Bordeaux wines, or Bordeaux wines, are among the most famous French wines and known all over the world for their high quality and cost on the market, being some of these among the most expensive wines in the world.
In spite of the fact that the fil rouge of French wine production is the same in all its regions, based on the elevation of the intrinsic identity of the wine and the vineyard excluding as much as possible the activities of intervention both in the vineyard and in the cellar, the Bordeaux wines are classified differently and separately indicating on the label, instead of the village of origin, the name of the chateaux surrounding or forming part of the area where the vineyard is grown.
The chateaux of this French region are famous for this reason, as well as for the great historical and architectural importance that they represent as a testimony to the past.
The production of burgundy wines is mainly based on red burgundy wines even though white wines are historically present in the Bordeaux enological culture, however, most of the Bordeaux grape varieties cultivated in the territory, at the basis of the production of red wines, are much higher in terms of number and differ between Cabernet franc, Cabernet-Sauvignon, Merlot, Petit Verdot, Malbec and Carmenere.
Basis of production of white wines, however, are mainly Sauvignon, Semillon and Muscadelle and, curious feature, although the red wines of Bordeaux are among the most recognized and sought after in the world among the most expensive bottles of wine in absolute we find a white wine of Bordeaux: the Chateaux d'Yquem 1811 purchased in 2010 for 117,000 $.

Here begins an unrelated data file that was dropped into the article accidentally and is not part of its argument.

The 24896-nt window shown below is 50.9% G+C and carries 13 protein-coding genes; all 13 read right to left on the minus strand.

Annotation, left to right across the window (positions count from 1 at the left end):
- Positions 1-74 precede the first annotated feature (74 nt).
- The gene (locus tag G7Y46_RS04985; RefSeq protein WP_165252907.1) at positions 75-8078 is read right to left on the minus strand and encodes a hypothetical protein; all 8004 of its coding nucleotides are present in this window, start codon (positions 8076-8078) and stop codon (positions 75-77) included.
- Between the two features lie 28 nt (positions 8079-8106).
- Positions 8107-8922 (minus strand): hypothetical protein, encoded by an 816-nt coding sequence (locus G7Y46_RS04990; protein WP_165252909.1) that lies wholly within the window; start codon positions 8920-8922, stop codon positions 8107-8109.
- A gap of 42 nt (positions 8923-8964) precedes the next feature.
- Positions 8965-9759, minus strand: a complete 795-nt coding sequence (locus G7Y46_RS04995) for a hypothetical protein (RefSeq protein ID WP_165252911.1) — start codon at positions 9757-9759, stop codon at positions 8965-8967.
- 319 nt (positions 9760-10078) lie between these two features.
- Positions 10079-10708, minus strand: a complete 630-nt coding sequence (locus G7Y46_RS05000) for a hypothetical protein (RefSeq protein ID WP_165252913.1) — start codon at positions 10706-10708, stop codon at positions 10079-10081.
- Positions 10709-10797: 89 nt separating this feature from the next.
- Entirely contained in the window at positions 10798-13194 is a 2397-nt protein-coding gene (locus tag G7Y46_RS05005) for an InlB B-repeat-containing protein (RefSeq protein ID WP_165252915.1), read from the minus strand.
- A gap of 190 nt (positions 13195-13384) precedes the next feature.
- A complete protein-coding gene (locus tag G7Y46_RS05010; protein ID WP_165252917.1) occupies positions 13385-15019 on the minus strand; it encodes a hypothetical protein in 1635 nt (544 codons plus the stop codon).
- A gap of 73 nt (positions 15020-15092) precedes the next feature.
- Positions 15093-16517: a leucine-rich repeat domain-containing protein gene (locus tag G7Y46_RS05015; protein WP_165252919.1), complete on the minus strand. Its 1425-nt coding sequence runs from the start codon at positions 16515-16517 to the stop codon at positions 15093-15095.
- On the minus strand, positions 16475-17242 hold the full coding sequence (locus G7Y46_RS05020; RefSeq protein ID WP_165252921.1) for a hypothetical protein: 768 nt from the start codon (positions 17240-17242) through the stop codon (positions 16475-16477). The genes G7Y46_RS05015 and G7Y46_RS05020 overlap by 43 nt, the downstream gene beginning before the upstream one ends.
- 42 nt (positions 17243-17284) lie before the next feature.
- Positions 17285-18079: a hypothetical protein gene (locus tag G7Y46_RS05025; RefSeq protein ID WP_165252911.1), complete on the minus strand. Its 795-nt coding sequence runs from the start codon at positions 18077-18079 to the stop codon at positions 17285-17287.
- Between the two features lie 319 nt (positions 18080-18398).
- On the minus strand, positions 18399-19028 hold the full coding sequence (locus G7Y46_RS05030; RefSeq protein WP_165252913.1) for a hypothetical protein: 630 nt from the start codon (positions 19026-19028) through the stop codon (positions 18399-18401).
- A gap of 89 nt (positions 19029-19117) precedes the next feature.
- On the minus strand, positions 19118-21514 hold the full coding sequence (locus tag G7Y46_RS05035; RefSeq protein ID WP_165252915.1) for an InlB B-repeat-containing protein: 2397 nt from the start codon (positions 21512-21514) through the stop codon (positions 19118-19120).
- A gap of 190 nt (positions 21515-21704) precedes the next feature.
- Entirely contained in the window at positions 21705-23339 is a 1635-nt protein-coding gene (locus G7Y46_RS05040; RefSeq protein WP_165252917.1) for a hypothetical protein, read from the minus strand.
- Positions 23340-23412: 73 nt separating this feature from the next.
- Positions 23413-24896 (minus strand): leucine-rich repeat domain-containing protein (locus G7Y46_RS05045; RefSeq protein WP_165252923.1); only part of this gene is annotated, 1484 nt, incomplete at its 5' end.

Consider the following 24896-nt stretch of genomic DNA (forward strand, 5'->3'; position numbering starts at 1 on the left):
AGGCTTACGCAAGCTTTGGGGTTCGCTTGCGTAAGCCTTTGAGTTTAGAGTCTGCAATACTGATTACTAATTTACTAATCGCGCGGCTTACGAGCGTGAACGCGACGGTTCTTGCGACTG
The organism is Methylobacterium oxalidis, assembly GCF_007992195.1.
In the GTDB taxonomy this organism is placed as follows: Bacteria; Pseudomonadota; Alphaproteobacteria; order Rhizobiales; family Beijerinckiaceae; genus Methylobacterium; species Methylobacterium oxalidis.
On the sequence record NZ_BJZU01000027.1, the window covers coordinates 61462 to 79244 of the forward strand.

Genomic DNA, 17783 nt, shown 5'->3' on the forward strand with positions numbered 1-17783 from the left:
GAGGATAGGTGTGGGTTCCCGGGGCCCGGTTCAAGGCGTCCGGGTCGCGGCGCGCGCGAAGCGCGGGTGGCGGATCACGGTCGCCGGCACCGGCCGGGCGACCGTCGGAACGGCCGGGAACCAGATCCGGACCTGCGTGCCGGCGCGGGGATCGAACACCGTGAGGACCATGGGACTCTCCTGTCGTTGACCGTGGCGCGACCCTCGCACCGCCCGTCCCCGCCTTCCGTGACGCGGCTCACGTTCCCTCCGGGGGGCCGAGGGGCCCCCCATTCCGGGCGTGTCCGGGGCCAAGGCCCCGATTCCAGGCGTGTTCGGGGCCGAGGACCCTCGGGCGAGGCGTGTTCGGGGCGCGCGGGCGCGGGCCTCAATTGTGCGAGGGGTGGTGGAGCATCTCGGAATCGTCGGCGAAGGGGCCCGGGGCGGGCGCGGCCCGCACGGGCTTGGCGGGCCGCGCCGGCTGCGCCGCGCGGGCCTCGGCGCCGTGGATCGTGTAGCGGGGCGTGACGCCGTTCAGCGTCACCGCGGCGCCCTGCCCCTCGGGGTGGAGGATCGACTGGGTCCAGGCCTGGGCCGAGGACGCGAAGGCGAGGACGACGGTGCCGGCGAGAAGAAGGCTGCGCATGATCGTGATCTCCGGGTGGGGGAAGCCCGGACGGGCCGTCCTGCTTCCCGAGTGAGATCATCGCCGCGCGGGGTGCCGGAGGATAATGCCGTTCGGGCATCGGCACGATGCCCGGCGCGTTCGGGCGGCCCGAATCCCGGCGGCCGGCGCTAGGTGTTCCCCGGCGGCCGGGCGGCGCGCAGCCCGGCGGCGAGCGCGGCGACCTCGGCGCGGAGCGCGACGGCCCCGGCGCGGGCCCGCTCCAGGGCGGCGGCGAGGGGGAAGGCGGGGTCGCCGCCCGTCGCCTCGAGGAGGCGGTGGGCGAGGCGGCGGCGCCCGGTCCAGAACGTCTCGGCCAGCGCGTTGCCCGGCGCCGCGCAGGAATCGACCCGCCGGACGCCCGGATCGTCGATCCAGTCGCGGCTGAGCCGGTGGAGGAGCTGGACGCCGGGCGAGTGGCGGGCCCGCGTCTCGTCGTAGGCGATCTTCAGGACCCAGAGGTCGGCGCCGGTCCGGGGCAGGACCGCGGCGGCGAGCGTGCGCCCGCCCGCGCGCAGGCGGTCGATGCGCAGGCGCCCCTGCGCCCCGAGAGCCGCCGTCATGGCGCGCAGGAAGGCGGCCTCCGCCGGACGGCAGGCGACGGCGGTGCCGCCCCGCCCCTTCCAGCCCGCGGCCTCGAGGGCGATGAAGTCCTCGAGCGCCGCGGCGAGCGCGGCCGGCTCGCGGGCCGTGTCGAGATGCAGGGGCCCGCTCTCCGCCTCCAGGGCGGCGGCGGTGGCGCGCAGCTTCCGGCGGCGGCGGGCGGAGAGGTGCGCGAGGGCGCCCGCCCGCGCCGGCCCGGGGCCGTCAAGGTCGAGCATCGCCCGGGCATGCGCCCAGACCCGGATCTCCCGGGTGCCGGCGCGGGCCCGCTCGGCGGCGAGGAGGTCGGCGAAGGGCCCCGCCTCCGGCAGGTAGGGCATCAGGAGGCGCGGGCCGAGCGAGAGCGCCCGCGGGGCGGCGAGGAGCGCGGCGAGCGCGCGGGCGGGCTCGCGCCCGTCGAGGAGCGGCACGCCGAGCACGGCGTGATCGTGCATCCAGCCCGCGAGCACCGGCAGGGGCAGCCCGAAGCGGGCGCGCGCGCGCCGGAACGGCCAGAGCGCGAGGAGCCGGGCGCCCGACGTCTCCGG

The most expensive and valuable Bordeaux wine, red, is now the Petrus, extremely famous among the major collectors in the world and oenological gem that few can count among their collectible wines.
The official ranking and the wines of Bordeaux dates back to 1855 and still in force and considered valid, although many consider it outdated and no longer adapted to represent the current situation of Bordeaux wines.
It was requested by Napoleon III at the Universal Exhibition of Paris in order to present to the whole world the best wines of Bordeaux and was drawn up by the negotiators who based the classification according to the reputation of Chateaux and their cost of production, at that time value directly proportional to quality.
Today this concept is the reason why the greatest experts in the field no longer consider the above mentioned classification of Bordeaux wines considerable, as the principle of quality cannot be adapted to the results obtained today, and in many cases reversed compared to the past, of the modern wineries of the region.
In spite of several attempts to update this classification of Bordeaux wines, no one Chateaux decided to adhere to it.